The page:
The XX Factor

Florida Tries to Defund Planned Parenthood, Quickly Learns That Doing So Is Illegal

The agenda is explicit: Anti-abortion activists rally for the defunding of Planned Parenthood, July 28, 2015.

Olivier Douliery/Getty Images

In March, Florida’s overwhelmingly Republican legislature passed a tricky new abortion law whose practical purpose was to defund Planned Parenthood. The measure prohibits state funding for reproductive health clinics where abortions are performed—and for clinics that are associated with abortion providers. (Public funding of elective abortion is already illegal.) In effect, the law would shutter women’s health clinics where abortions aren’t even performed, simply because they are owned and operated by Planned Parenthood.

For many of these clinics, Medicaid provides a major source of income, since the program typically covers non-abortion services like birth control and cervical cancer screenings. The Florida law is designed to starve clinics of cash by blocking Medicaid reimbursements. On Tuesday, however, the federal government gently reminded Florida that it definitely can’t do that. Vikki Wachino, director of the Center for Medicaid and CHIP Services within the Centers for Medicare and Medicaid Services (CMS), explained to the state that its abortion measure clearly violates federal law.* Specifically, the funding ban defies the Social Security Act’s “free choice provider” provision, which allows Medicaid beneficiaries to see any qualified provider. As Wachino explained:

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This provision limits a state’s authority to establish qualification standards, or take certain actions against a provider, unless those standards or actions are related to the fitness of the provider to perform covered medical services—i.e., its capability to perform the required services in a professionally competent, safe, legal, and ethical manner—or the ability of the provider to appropriately bill for those services. Such reasons may not include a desire to target a provider or set of providers for reasons unrelated to their fitness to perform covered services or the adequacy of their billing practices.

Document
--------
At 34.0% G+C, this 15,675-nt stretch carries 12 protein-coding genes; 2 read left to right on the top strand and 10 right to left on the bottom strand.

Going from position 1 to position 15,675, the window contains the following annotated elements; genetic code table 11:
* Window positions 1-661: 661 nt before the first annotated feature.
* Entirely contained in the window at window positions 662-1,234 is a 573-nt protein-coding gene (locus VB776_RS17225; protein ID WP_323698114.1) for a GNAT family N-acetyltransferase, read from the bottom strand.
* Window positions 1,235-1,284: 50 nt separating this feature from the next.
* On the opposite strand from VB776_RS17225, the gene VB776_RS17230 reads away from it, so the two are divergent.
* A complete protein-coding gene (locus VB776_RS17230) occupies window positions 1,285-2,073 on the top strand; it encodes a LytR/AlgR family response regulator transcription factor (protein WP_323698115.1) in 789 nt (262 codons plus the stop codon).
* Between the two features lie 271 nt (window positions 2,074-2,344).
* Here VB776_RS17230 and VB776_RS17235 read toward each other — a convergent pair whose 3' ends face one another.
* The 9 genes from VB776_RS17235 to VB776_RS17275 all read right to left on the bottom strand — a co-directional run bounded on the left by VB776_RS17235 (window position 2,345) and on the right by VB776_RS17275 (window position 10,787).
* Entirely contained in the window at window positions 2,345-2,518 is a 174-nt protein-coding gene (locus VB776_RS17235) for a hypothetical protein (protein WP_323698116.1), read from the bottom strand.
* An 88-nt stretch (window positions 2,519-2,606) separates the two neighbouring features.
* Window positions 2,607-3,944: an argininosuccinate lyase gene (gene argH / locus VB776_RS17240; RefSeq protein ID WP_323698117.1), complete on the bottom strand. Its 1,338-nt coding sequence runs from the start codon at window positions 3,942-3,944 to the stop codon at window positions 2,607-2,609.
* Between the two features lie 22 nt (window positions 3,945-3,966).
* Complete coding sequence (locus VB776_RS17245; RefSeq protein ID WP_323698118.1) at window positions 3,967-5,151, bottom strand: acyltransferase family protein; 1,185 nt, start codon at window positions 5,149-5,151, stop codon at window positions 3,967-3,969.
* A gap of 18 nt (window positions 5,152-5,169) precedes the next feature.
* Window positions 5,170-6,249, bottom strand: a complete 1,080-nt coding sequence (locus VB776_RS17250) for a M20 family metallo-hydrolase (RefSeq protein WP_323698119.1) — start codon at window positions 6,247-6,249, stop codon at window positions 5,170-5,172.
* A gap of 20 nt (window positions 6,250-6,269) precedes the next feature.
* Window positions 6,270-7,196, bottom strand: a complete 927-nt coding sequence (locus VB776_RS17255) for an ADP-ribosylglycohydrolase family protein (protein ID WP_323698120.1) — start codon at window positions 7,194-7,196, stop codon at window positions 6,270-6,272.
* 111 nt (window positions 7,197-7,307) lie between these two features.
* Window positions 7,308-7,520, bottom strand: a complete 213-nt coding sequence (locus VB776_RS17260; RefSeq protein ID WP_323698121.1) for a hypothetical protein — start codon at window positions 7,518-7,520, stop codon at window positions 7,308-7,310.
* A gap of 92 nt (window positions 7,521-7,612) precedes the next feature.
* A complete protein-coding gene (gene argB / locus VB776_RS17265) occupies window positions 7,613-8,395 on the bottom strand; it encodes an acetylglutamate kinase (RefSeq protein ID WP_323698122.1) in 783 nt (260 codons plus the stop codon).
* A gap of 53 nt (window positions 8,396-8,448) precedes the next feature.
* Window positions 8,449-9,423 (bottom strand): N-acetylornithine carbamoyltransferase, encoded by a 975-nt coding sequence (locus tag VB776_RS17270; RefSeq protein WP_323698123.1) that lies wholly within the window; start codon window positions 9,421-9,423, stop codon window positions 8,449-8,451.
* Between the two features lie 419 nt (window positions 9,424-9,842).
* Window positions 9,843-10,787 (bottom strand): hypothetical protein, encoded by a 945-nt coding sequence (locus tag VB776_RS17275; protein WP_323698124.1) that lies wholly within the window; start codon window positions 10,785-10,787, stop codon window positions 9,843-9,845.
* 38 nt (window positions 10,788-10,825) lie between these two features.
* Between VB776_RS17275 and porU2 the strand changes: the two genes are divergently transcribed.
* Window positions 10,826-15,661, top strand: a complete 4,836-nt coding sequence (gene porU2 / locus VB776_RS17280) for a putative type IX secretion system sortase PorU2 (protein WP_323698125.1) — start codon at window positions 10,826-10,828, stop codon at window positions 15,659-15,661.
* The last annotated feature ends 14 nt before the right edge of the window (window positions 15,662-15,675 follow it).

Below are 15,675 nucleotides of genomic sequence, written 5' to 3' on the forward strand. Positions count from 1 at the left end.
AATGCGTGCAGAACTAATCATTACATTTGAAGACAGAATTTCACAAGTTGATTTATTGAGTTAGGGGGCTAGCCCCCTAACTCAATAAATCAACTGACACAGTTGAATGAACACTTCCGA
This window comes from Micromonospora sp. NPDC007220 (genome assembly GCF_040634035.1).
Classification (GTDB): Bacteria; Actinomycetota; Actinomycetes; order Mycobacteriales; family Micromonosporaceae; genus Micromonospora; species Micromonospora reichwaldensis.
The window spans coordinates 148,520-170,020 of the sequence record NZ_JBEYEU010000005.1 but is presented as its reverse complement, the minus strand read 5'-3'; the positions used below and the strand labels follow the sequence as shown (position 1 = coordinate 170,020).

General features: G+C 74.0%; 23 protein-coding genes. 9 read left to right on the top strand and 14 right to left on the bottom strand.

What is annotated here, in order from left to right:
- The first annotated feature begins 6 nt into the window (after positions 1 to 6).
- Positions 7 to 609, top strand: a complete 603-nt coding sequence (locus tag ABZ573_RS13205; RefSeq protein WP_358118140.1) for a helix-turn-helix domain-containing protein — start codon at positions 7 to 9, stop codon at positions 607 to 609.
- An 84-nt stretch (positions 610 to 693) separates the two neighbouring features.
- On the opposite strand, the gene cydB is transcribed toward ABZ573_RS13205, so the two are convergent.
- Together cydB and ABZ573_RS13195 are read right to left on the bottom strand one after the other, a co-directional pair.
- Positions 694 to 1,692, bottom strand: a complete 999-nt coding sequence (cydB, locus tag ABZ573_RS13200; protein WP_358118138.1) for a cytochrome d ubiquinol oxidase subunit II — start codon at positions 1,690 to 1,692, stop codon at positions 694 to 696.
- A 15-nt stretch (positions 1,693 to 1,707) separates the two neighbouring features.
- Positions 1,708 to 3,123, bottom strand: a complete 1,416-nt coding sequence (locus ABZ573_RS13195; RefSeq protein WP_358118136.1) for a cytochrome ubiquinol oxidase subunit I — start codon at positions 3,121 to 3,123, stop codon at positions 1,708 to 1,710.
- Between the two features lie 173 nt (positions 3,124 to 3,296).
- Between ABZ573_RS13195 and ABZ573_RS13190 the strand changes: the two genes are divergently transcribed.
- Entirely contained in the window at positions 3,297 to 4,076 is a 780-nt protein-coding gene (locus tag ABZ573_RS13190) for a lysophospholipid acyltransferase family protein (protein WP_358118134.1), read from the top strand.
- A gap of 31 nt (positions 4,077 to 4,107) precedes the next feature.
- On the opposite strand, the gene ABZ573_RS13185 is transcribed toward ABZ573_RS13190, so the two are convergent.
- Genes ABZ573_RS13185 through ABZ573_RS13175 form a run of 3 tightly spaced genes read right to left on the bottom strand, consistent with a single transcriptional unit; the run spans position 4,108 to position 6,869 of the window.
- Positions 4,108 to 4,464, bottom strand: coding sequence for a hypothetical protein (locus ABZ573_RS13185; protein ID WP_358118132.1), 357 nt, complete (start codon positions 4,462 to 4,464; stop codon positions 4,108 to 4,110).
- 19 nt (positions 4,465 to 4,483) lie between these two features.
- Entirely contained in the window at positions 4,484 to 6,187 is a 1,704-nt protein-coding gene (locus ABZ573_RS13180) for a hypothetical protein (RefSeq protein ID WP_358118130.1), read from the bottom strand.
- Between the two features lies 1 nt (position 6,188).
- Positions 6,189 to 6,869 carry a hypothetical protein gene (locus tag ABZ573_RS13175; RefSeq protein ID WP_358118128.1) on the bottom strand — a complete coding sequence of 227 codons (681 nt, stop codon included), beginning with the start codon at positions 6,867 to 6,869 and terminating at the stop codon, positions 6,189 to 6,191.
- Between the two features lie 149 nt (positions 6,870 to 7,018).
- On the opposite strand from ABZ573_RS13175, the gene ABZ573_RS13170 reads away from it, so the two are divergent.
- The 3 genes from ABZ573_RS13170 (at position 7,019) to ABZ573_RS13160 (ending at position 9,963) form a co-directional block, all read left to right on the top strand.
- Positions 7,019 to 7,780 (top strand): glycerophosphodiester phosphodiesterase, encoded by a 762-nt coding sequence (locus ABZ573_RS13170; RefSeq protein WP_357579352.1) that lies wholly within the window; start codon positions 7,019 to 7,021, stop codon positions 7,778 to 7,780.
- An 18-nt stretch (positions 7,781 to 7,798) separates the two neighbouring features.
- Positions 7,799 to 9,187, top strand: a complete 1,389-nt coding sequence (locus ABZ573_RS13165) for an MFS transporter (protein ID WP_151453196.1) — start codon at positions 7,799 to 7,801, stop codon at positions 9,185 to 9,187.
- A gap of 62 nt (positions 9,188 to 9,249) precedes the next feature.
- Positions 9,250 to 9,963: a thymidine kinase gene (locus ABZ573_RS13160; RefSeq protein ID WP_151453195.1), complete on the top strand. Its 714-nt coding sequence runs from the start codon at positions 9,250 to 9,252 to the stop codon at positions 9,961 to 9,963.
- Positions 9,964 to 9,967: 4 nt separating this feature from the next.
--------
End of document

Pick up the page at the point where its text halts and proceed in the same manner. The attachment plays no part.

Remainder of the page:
Technically, Florida can request a “Medicaid waiver” from the federal government, giving it permission to bypass the free choice provider rule and restrict funding for women’s health clinic. The odds that the government will grant such a waiver to Florida are roughly zero percent. To compound the legislature’s problems, the Florida Supreme Court blocked a separate anti-abortion law, mandating a 24-hour waiting period, on Friday, just days after CMS’s warning. 

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In addition to Florida, nine other states have recently passed laws attempting to deprive reproductive health clinics of Medicaid funding. CMS reminded each of them that their abortion extortion plan is illegal. States can still put financial pressure on clinics by cutting other forms of state funding. But with the Medicaid lifeline preserved by federal law, it seems likely that the primary goal of these laws—to destroy Planned Parenthood’s finances, then drive it out of the state altogether—is destined to fail. 

*Correction, April 22, 2016: This post originally misstated Vikki Wachino’s position. She is the director of the Center for Medicaid and CHIP Services, not the director of the Centers for Medicare and Medicaid Services. (Return.)

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